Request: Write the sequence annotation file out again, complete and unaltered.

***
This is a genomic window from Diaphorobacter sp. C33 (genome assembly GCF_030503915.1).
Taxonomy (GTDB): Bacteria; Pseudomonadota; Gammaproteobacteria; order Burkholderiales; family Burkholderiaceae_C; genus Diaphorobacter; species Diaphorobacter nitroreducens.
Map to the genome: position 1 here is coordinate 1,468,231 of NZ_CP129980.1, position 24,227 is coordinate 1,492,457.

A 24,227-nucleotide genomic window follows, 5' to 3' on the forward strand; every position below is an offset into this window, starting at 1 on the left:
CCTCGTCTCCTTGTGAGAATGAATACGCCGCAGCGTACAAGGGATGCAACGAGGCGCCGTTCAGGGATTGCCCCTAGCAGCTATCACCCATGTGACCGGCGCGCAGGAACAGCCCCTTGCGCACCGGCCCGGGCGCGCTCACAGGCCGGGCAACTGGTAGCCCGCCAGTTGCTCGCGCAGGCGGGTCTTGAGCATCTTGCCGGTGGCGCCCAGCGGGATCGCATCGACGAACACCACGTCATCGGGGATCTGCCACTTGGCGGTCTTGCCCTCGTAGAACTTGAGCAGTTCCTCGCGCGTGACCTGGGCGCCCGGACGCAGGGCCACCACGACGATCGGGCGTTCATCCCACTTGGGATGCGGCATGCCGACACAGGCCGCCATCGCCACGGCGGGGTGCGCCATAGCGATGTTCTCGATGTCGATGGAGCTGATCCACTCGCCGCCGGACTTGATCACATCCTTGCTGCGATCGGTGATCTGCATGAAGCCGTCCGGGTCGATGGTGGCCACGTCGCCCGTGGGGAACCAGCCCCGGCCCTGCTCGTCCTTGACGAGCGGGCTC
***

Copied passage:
This is a genomic window from Diaphorobacter sp. C33 (genome assembly GCF_030503915.1).
Taxonomy (GTDB): Bacteria; Pseudomonadota; Gammaproteobacteria; order Burkholderiales; family Burkholderiaceae_C; genus Diaphorobacter; species Diaphorobacter nitroreducens.
Map to the genome: position 1 here is coordinate 1,468,231 of NZ_CP129980.1, position 24,227 is coordinate 1,492,457.

A 24,227-nucleotide genomic window follows, 5' to 3' on the forward strand; every position below is an offset into this window, starting at 1 on the left:
CCTCGTCTCCTTGTGAGAATGAATACGCCGCAGCGTACAAGGGATGCAACGAGGCGCCGTTCAGGGATTGCCCCTAGCAGCTATCACCCATGTGACCGGCGCGCAGGAACAGCCCCTTGCGCACCGGCCCGGGCGCGCTCACAGGCCGGGCAACTGGTAGCCCGCCAGTTGCTCGCGCAGGCGGGTCTTGAGCATCTTGCCGGTGGCGCCCAGCGGGATCGCATCGACGAACACCACGTCATCGGGGATCTGCCACTTGGCGGTCTTGCCCTCGTAGAACTTGAGCAGTTCCTCGCGCGTGACCTGGGCGCCCGGACGCAGGGCCACCACGACGATCGGGCGTTCATCCCACTTGGGATGCGGCATGCCGACACAGGCCGCCATCGCCACGGCGGGGTGCGCCATAGCGATGTTCTCGATGTCGATGGAGCTGATCCACTCGCCGCCGGACTTGATCACATCCTTGCTGCGATCGGTGATCTGCATGAAGCCGTCCGGGTCGATGGTGGCCACGTCGCCCGTGGGGAACCAGCCCCGGCCCTGCTCGTCCTTGACGAGCGGGCTC